This is an updated version of a text published as an op-ed in Adresseaviden, 24 April 2020: ‘Afghanistan coronatruet – tikkende smittebomber over grensen’. Translation from Norwegian by Fidotext. The post also appears as part of the PRIO blog series Beyond the COVID Curve. Birgitte Lange is the Secretary General of Save the Children, Norway. Kristian Berg Harpviken is a Researcher at PRIO and member of the board of Save the Children Norway.
In Afghanistan, the number of people infected with the virus is increasing every day. This is bad news for Afghan children, who already live in the world’s most dangerous country.
Politically, Afghanistan is in a very challenging situation. The results of last year’s election are disputed, with two men having claimed the post as the country’s president. At the end of February, the United States and the Taliban signed an agreement providing for the withdrawal of international forces in return for the Taliban’s agreement to prevent international terror groups from operating from Afghan soil. The United States is frustrated about the dispute over the presidency, and has cut this year’s aid funding by USD 1 billion. The dispute is not only an obstacle to peace negotiations, but has also prevented a rapid and effective response to the coronavirus.
millions of Afghan children live in poverty
Save the Children’s national office in Afghanistan is seriously concerned about the country’s children. Afghanistan is very high on the list of the world’s worst places to be a child. The vast majority of children in Afghanistan have spent their entire childhoods in wartime. A coronavirus outbreak will have huge consequences, and children will be particularly vulnerable. Millions of Afghan children live in poverty, many are undernourished and already have very limited access to food, education and healthcare. The challenges will become even greater if scarce resources get tied up in the management of a coronavirus epidemic.
Children without access to education will be even more vulnerable to violence and the risk of child marriages will increase. Save the Children is working with the Afghan authorities both to provide vulnerable children with access to education at this time and to ensure that they can return to school as quickly as possible.
National borders have been closed all over the world, while at the same time, one border crossing is busier than ever before – Afghanistan’s western border with Iran. In March alone over 145,000 Afghans returned from Iran, a country where coronavirus has caused the deaths of over 6,277 people, while close to a 100,000 have tested positive. Currently there are reports of 2,900 cases and 90 deaths in Afghanistan. Many of those infected had returned from Iran.
The large numbers of people who are now returning from Iran, where there are up to four million Afghan refugees and migrant workers, is causing concern. The government in Kabul sought to close the border on 23 February, but was forced to reopen it the following day. Tens of thousands of people who fled the virus were trapped in no-man’s-land between the two countries. In total, almost 200,000 people have returned to Afghanistan so far in 2020, according to the International Organisation for Migration (IOM).
The healthcare system in Afghanistan is not capable of dealing with the virus without significant foreign help, even though it has been significantly strengthened by foreign aid since 2001. The WHO is now assisting the Afghan authorities with testing and building up the necessary infrastructure along the border. Funds from the EU and elsewhere are helping to secure equipment to prevent infection, including PPE for health workers. Even so, the needs are overwhelming.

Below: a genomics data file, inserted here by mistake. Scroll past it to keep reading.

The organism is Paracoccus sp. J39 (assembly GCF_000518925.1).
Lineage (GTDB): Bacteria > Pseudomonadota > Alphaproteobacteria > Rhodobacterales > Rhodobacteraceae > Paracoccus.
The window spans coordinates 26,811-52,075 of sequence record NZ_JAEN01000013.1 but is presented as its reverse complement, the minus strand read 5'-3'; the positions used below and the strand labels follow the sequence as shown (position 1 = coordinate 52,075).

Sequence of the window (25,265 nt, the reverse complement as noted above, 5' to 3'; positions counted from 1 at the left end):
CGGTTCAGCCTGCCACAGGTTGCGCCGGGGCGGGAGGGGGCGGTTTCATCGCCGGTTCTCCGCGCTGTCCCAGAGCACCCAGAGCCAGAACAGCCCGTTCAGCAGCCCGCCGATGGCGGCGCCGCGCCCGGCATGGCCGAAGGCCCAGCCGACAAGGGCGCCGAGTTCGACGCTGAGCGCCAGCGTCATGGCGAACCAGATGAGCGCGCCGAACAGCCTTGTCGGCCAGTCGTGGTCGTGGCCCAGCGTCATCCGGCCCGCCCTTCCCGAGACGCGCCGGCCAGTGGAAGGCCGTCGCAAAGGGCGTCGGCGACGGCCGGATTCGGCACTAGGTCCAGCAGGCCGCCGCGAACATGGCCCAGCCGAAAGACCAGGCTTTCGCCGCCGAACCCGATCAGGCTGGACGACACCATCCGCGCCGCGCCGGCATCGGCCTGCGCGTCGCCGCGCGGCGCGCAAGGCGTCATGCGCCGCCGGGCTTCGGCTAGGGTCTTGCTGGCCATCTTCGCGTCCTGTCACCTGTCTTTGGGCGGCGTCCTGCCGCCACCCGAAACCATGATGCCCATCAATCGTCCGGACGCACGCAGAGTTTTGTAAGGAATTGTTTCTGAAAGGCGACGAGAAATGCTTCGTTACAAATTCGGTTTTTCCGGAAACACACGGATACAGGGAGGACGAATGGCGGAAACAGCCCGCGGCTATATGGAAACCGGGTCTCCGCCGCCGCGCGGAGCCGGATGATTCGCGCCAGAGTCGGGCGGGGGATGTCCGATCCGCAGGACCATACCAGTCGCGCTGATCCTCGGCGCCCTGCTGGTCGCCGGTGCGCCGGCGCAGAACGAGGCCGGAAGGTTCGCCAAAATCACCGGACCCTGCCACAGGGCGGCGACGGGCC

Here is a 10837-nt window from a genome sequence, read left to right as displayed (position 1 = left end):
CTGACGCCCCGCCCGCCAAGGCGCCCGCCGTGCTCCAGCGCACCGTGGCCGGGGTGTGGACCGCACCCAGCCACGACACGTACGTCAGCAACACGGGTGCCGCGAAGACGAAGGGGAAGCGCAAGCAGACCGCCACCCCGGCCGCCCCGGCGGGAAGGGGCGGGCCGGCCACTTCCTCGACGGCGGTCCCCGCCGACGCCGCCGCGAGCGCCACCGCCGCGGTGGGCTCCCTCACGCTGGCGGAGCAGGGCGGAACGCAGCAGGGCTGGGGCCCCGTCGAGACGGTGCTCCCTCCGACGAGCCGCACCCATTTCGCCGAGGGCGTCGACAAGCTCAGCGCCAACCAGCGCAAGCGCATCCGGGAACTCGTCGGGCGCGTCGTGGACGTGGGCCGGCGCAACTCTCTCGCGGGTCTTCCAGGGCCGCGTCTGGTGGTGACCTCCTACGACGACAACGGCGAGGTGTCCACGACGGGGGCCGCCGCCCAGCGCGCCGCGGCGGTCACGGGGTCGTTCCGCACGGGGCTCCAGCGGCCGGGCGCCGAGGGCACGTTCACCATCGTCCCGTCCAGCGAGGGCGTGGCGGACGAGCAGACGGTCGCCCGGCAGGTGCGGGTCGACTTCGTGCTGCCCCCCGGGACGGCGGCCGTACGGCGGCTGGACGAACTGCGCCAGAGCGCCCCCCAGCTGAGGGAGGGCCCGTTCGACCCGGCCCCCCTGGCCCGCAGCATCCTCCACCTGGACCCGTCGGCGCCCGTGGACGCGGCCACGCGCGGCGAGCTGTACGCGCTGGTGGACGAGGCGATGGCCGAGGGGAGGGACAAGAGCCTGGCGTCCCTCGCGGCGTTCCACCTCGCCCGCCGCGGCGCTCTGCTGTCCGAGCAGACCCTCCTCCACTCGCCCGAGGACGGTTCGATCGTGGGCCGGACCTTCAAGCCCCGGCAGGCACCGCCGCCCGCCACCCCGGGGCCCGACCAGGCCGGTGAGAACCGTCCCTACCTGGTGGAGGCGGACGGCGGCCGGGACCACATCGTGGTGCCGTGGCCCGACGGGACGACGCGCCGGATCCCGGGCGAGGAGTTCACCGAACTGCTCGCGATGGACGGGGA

Norwegian military personnel running field hospitals in Afghanistan have taken in the first coronavirus patients. They have told the Norwegian tabloid VG of their fears about huge numbers of unrecorded cases.
According to the BBC, the Afghan health authorities fear that 16 million of the country’s population of 30 million could become infected. The worst-case scenario would involve 700,000 hospital admissions, 220,000 patients requiring intensive care, and potentially 110,000 deaths.
The consequences of the virus for the global economy also represents a serious threat for Afghanistan. International aid comprises almost 20 percent of Afghanistan’s total gross national product (GDP) and more than 75 percent of the central government budget. If donor countries start cutting their aid budgets in order to deal with their own economic crises, the consequences for Afghanistan will be catastrophic. Norway is recognised as an effective and flexible provider of aid to Afghanistan over the course of many decades.
The Norwegian authorities must now increase their aid to Afghanistan in order to finance the country’s plan for a response to coronavirus, and humanitarian organisations must scale up their efforts as quickly as possible. This means providing funds for badly needed equipment such as tests, PPE for health workers, and ventilators for the sickest patients. It is important that the needs of the most vulnerable are prioritised. In addition, Afghanistan’s neighbouring countries must ensure free passage for important supplies, and aid workers.
It is equally important that all parties to the conflict immediately comply with the call by the UN Secretary General, Antonio Guterres, for a global ceasefire during the pandemic. This could form the basis for the peace that Afghanistan so badly needs. Afghanistan must now use all available resources in the battle against coronavirus, but the country is completely reliant on support from the rest of the world!